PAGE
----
Emma, not her real name, was 14 when her years of physical and emotional torment began.
They were three athletic, enthusiastic and popular 15- and 16-year-old boys in a small Idaho high school. She was a shy, under-confident 14-year-old girl who had skipped a grade that year and didn’t have many friends.
The boys were in gym class to fulfill a general education requirement. She was in gym class to get out of a drama class that required her to view materials that went against her values as a member of the LDS Church.
The boys were known for pulling up girls’ shirts and groping them below their waists.
Emma would’ve done anything to help someone else, she recalled a church leader saying about her. And according to Emma, that’s exactly why the boys targeted her.
One morning, about a week into winter semester, Emma was sent into the supply room to retrieve class materials. There they were — those three popular boys — waiting, she thought, to help her carry things back to class.
“So I went over to a cabinet, and then I heard, ‘Don’t move,'” Emma, now a 20-year-old junior at Brigham Young University, recalled. “And then I turn(ed) around, and they (had) a knife to my throat. … They said, ‘We’re going to do this to you. And you’re not going to tell a soul, or we’re going to kill you and kill your sister.'”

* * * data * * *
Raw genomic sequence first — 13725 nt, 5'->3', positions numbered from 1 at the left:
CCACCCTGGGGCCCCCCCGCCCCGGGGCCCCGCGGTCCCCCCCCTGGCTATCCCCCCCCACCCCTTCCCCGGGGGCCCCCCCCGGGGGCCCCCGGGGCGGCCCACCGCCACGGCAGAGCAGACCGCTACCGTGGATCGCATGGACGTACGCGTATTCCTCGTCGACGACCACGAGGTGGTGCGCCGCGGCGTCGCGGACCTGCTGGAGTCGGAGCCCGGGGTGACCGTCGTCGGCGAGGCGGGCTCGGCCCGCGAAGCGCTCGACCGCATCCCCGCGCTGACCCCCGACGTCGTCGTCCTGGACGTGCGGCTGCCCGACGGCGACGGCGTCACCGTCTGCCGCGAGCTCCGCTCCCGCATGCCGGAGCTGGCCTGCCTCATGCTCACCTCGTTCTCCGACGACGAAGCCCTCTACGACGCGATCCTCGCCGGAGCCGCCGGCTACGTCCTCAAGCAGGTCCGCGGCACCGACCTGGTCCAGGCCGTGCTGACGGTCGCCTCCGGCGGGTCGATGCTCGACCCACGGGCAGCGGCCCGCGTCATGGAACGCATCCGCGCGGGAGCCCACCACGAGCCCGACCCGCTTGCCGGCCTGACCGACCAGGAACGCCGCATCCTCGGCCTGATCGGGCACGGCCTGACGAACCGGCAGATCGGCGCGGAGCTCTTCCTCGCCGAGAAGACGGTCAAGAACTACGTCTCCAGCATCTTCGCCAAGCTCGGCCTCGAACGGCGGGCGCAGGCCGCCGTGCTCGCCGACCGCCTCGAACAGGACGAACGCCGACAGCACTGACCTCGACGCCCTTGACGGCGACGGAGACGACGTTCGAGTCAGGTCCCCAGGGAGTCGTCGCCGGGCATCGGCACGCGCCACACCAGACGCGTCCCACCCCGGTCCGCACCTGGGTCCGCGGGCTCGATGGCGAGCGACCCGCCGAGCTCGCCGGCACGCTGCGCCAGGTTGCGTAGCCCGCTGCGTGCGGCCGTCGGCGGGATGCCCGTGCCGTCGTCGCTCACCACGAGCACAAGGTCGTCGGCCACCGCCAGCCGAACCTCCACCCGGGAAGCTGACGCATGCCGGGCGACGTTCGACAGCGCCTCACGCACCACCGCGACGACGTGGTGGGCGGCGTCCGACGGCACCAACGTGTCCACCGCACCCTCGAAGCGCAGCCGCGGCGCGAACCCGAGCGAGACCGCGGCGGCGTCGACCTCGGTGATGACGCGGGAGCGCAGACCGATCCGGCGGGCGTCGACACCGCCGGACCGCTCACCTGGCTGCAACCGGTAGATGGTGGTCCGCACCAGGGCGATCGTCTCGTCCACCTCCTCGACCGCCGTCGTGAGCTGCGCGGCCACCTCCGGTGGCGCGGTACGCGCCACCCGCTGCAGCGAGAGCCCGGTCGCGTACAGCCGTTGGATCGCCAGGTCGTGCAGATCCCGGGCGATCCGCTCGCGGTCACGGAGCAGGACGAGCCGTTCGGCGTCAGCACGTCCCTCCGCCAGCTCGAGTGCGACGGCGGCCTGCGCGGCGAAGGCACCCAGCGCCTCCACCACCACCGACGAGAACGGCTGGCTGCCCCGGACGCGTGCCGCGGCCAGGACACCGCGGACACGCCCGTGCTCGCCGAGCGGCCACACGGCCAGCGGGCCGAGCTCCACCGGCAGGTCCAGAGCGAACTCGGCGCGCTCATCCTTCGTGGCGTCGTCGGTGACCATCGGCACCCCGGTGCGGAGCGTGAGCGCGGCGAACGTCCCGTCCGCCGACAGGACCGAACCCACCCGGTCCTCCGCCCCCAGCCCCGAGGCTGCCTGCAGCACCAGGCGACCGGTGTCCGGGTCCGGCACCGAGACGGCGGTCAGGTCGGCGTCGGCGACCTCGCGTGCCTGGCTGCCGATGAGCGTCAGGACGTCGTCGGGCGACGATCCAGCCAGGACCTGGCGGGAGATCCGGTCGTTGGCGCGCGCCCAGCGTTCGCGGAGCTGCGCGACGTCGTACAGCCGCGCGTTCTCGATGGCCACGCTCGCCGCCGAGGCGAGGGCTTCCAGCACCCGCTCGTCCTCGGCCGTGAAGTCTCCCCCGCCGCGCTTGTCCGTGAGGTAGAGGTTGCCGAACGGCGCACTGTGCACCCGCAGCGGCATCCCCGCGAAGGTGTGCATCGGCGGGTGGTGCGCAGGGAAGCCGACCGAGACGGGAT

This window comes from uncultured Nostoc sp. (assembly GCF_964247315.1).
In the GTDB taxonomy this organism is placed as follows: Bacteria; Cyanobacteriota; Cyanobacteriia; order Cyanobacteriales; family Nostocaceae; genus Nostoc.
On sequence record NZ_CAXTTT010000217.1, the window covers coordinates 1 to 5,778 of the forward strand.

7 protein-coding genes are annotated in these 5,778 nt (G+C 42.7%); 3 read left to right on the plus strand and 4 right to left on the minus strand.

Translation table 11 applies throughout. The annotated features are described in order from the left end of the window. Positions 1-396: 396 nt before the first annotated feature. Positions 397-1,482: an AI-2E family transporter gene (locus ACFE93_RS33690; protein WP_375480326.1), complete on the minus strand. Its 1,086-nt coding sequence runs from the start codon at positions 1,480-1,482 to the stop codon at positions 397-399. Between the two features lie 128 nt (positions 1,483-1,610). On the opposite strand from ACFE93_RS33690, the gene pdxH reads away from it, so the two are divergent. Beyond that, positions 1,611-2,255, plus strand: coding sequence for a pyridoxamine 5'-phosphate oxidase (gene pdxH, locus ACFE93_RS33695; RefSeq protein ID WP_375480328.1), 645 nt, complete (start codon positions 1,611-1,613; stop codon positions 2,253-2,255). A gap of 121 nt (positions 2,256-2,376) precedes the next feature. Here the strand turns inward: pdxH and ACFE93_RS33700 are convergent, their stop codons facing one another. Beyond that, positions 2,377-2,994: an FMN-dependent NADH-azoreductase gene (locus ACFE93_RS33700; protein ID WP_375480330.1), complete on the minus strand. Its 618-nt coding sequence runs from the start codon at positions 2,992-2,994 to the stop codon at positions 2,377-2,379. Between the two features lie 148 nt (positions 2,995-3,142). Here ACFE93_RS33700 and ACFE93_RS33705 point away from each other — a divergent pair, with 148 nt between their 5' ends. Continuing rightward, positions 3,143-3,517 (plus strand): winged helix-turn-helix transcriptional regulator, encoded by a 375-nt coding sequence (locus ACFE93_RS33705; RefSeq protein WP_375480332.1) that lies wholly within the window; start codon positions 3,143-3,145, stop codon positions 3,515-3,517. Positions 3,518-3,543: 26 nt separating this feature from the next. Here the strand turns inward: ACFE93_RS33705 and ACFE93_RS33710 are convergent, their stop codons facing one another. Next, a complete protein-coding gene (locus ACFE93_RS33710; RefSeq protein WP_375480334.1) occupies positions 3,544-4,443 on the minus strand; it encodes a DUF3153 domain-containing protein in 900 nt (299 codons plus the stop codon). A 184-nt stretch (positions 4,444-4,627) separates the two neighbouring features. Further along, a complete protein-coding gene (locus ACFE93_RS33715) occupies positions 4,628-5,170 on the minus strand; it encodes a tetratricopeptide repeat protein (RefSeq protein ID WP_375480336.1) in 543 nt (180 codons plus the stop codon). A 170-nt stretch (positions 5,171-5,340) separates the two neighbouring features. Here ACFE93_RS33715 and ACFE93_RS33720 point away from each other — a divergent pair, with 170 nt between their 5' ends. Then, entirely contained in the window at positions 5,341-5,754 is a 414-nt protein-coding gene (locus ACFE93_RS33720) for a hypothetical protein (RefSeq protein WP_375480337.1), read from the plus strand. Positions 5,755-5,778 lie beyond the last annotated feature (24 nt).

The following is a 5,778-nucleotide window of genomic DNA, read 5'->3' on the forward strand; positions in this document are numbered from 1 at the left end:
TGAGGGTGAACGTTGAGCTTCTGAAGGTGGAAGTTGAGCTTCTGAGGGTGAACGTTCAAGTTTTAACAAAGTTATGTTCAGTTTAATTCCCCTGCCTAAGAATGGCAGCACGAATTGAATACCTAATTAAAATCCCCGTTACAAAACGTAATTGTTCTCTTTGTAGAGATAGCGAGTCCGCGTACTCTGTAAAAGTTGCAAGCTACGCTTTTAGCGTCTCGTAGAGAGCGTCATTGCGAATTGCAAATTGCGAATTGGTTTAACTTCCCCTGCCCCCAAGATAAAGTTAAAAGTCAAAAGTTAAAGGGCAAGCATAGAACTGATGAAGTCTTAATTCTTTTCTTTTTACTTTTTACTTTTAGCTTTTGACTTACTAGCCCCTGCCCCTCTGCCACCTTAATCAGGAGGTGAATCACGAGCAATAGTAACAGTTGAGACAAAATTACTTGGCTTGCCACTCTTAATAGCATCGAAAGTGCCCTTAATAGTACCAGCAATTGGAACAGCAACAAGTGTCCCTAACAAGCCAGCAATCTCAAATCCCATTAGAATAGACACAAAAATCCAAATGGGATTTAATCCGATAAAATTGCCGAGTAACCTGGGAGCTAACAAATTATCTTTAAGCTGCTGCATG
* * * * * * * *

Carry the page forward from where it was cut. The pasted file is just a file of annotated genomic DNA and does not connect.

They told her to strip and lie down. More in fear for her sister’s life than her own — one of the boys was in her LDS ward and knew where her family lived — she did as they said.
They sexually assaulted her every other school day for the next four months.
“I was so confused,” Emma said. “This was my Young Women leader’s son and his friends. Why were they doing this?”
The abuse finally stopped when Emma’s father walked in on her crying one day. Though she didn’t fully disclose to her parents at that time — she only said some boys at school had pulled her shirt up — the investigation that followed yielded complaints from enough students that girls were no longer sent to the supply room, and boys and girls were separated in gym class.